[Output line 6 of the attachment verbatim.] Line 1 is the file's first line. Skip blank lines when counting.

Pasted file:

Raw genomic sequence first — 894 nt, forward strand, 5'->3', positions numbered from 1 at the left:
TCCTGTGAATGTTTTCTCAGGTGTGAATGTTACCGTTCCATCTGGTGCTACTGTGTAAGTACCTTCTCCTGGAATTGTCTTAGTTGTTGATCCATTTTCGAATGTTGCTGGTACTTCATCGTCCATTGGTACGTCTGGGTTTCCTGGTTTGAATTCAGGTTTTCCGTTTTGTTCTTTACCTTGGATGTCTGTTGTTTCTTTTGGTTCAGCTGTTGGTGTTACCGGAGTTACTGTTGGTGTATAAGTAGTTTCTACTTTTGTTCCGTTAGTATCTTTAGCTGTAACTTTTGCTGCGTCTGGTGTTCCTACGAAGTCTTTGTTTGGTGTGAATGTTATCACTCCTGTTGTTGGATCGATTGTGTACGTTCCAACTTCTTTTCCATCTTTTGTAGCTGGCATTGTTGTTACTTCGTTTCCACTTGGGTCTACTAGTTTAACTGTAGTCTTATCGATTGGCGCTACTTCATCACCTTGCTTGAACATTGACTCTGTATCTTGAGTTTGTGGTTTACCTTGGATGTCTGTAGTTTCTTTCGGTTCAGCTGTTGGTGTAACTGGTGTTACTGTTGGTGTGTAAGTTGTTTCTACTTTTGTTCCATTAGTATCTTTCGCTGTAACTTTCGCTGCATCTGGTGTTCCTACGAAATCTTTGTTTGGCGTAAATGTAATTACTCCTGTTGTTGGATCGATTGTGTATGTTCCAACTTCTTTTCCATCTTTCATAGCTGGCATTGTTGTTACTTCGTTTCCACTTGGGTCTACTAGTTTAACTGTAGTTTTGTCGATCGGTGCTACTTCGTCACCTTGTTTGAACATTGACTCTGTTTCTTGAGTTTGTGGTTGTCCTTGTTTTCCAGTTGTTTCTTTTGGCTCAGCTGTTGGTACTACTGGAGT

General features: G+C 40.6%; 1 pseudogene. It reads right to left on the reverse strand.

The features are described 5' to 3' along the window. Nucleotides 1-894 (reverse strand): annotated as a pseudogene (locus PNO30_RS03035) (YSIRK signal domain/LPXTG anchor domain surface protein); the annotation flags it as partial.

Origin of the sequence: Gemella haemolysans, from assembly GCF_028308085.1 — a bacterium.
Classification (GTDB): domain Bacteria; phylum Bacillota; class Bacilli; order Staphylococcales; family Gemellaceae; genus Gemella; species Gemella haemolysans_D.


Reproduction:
Classification (GTDB): domain Bacteria; phylum Bacillota; class Bacilli; order Staphylococcales; family Gemellaceae; genus Gemella; species Gemella haemolysans_D.